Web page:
Codex Gigas, known also, as the Devil's Bible contains a full page drawing of Devil (pictured), which cast suspicion in past on the medieval manuscript. An informative io9.com article explains "Gigas is Latin for giant, so the translation of the Codex Gigas is 'giant book'...Within the codex is the sum of the Latin Vulgate Bible at the time, along with several contemporary histories, a comparative alphabet, medical texts, a calendar, and a few spells...The codex is thought to be from a Benedictine monastery of Podlažice in the modern Czech Republic (then called Bohemia), but the codex became a spoil of Swedish Army after the Thirty Year's War."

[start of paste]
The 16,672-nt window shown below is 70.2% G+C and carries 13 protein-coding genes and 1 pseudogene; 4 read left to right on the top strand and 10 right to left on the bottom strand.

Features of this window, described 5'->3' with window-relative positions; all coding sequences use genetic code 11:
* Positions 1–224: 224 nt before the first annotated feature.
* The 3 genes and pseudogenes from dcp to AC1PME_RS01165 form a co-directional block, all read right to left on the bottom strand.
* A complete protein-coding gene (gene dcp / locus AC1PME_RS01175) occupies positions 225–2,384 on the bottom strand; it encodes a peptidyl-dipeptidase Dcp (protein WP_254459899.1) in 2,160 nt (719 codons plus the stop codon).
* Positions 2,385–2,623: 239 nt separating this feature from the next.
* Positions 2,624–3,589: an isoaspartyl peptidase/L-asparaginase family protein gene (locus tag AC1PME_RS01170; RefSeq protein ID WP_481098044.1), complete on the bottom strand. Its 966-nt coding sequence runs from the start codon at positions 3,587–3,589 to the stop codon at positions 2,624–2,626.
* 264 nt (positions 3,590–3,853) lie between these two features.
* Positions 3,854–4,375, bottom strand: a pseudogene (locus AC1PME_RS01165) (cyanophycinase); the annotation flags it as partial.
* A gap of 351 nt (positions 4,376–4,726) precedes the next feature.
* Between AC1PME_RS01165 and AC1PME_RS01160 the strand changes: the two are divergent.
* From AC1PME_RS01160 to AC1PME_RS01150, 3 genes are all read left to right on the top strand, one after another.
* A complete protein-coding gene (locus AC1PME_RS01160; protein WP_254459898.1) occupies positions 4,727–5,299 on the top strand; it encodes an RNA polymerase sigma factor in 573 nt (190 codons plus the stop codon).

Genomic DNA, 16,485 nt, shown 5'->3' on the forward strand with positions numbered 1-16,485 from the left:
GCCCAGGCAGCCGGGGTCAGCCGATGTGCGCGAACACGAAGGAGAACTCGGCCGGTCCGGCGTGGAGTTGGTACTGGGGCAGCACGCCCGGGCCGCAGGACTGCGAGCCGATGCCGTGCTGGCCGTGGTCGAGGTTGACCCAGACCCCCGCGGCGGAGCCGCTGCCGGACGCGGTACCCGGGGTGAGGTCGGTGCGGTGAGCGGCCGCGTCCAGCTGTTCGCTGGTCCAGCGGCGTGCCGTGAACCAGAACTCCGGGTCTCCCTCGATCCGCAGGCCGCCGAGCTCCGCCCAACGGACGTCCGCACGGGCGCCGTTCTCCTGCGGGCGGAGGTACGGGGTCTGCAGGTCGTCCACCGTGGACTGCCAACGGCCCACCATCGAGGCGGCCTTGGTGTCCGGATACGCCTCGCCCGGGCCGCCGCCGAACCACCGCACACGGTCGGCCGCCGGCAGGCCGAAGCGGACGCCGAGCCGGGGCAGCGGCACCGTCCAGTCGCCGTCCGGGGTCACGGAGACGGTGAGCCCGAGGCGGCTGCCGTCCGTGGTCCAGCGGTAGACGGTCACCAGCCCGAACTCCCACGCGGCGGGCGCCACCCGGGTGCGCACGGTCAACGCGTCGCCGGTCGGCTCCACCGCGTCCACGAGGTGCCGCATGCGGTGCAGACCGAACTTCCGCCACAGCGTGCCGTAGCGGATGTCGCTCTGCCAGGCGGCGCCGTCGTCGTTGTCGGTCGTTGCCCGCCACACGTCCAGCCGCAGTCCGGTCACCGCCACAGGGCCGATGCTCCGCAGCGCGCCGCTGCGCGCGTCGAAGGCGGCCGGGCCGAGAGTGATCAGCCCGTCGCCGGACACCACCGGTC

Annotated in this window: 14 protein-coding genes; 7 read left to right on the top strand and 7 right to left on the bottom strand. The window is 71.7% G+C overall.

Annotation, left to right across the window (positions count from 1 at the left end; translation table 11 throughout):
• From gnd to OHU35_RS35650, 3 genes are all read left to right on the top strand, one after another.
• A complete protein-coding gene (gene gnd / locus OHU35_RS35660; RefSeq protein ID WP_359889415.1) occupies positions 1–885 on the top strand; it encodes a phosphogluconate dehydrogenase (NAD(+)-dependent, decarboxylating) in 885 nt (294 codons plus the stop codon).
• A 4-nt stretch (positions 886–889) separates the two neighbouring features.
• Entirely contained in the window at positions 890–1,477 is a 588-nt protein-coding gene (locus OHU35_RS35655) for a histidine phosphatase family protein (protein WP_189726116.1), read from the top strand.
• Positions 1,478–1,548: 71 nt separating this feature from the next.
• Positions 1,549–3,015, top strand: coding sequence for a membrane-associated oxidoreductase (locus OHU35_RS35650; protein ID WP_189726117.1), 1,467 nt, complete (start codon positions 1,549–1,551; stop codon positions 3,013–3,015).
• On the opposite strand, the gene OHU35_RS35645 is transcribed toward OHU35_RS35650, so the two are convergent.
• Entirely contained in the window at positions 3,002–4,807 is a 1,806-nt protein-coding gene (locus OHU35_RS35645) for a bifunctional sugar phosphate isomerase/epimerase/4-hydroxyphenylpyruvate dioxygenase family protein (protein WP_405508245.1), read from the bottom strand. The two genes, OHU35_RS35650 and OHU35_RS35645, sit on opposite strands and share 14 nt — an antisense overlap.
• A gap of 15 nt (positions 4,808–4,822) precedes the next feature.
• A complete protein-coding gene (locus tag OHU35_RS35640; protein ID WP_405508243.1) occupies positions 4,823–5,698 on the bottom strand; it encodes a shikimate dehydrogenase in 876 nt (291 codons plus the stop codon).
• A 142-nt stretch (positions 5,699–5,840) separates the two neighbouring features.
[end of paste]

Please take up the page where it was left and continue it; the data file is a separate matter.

The Devil's image appears to be for representational purposes only - not worship. The Codex also lacks demonic content, and according to article, believed to be "...the last of a dying breed - one of the final single volume handwritten copies of the Old and New Testament created before moving to an easier to replicate (and carry) multi-volume format." The entire Codex Gigas is available online at the National Library of Sweden website. You may view "Codas Gigas - Devil's Bible," in under two minutes on You Tube.